Monday, December 11, 2017

Containing Multitudes.

Containing Multitudes.

I'm currently playing 20 characters in a 5 actor adaptation of Jules Verne's Around the World in 80 Days. One actor plays the unflappable Phileas Fogg and the rest of the cast plays key parts like his erstwhile servant Passepartout, the dogged Detective Fix and Aooda, the girl he rescues plus a few assorted British noblemen and Indian elephant sellers.
I play everybody else.
20 characters.
20 different accents.
20 different costumes.
20 separate and distinct body types.
20 velcro enabled, dresser assisted whirlwinds in the wings to change everything from boots to facial hair and everything in between.
All packed into 1 sweaty, frantic and strangely invigorating evening of performing.
9 shows a week.
For 4 weeks.
That's 720 characters in 1 month.
But who's counting.

And each character is clamoring for his (or her) own respect, truthfulness and integrity. Each character possesses his (or her) own gait, gestures and grievances. Each character is trying to get his (or her) laughs.

I've done this kind of thing before. Most recently I played 20 characters in a one man adaptation of The Dybbuk at San Diego Repertory Theatre. Previously I've played 28 characters in a one man adaptation of A Tale of Two Cities, 22 characters in The Boneman of Benares and 38 characters in The Thousandth Night. In those one man shows the costume changes were usually done in full view of the audience. A scarf or a hat suggested the new character. A pillow became a hunchback or boobs or a pregnant belly. The rest was up to me.
Playing 20 Characters in The Dybbuk.

But in Around the World in 80 Days I get the whole enchilada. Costumer extraordinaire B. Modern and her team assembled a whole closet full of period garb, rigged it all with snaps and magnets and Velcro patches, attached beards and mutton chops and mustaches to hats and caps and helmets and for 2 hours each night I dive in and out of it all while trying to pop onstage with the right lines in the right accent spoken by the correct character.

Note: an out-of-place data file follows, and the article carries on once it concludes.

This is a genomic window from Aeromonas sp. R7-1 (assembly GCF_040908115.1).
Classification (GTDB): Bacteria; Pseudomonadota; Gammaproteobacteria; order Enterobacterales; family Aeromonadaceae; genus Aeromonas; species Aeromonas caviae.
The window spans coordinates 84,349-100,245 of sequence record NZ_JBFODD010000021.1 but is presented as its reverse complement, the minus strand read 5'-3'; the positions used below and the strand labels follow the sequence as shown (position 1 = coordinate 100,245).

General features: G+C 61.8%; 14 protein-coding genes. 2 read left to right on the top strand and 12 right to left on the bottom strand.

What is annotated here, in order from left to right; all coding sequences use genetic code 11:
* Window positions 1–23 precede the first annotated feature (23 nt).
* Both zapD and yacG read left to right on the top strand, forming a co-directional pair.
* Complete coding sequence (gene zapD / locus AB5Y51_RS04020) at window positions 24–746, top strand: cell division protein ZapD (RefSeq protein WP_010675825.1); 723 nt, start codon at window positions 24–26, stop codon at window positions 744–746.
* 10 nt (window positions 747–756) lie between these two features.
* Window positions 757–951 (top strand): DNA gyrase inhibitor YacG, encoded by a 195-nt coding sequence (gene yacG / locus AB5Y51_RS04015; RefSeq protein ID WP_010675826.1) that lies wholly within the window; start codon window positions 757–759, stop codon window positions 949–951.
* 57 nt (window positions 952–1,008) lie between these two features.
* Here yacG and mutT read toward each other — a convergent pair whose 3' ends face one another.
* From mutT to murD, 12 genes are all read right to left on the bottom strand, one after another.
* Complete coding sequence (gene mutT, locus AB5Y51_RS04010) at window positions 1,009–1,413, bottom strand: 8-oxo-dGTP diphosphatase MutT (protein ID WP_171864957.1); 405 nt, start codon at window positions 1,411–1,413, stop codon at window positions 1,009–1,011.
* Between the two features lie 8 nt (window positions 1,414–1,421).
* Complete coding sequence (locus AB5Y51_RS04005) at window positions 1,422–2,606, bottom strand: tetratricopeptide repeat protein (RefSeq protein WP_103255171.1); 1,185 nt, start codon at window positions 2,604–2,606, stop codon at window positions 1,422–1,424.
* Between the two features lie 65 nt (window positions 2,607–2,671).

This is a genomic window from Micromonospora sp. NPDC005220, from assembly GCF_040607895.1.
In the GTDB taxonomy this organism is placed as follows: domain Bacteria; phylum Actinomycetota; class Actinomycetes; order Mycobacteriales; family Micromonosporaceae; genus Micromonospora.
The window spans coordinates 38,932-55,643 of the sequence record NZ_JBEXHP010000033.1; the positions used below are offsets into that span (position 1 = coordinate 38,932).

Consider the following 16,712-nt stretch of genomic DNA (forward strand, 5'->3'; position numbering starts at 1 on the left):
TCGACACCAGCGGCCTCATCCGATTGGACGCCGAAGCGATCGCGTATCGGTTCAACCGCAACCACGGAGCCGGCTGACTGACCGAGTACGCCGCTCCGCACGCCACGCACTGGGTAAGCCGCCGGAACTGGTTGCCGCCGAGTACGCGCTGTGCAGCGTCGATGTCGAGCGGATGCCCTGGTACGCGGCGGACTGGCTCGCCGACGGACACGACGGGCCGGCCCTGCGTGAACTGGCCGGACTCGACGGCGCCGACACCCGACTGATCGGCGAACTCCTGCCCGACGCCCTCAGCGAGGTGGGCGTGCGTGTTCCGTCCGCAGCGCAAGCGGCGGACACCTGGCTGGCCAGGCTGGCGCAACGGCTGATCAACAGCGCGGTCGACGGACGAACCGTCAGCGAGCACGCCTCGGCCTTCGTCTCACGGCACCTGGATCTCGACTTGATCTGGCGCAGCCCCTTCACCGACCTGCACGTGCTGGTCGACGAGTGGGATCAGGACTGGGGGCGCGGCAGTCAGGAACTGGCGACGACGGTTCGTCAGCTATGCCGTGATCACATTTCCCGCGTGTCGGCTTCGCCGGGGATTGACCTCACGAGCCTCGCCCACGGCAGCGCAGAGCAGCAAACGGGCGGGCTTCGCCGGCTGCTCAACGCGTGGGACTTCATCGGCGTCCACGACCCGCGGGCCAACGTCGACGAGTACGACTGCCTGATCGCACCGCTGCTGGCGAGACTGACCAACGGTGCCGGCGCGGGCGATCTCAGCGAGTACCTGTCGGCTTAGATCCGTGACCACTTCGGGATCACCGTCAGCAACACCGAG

This is just the kind of demanding fun I like. Most actors give themselves a little moment to settle in to who they are portraying before making an entrance. I don't get that moment. A fully fledged character has to be put on in seconds, then erased and replaced by the next one while desperately trying to put my hand in the right sleeve or apply the next mustache. And then bang, I'm back on. Sometimes you come on so flushed with the fact that you made the quick change in time to make your entrance that it takes a moment to remember who you are. You are out of breath. But the character isn't. He (or she) is just coming on to play the scene. So one of the delicious challenges of multi character work is respiratory. How to keep breathing onstage while a breathless scramble awaits you offstage at every exit. How to give each character at least a fighting chance to play, have fun and be his (or her)self.
Ralph Gautier of the Reform Club starts in on a monoclelog.


Finding these characters and distinguishing them from each other calls upon some particularly keen observation. I generally start with the chin, one of my favorite body parts. Where a person wears their chin can color not only their posture and attitude but their entire outlook on life. And when you're playing multi characters distinguishing chin placement goes a long way. The arrogance of the upturned chin works nicely in contrast with the tucked chin of a shy person. Angle that same chin and suddenly we don't trust this guy.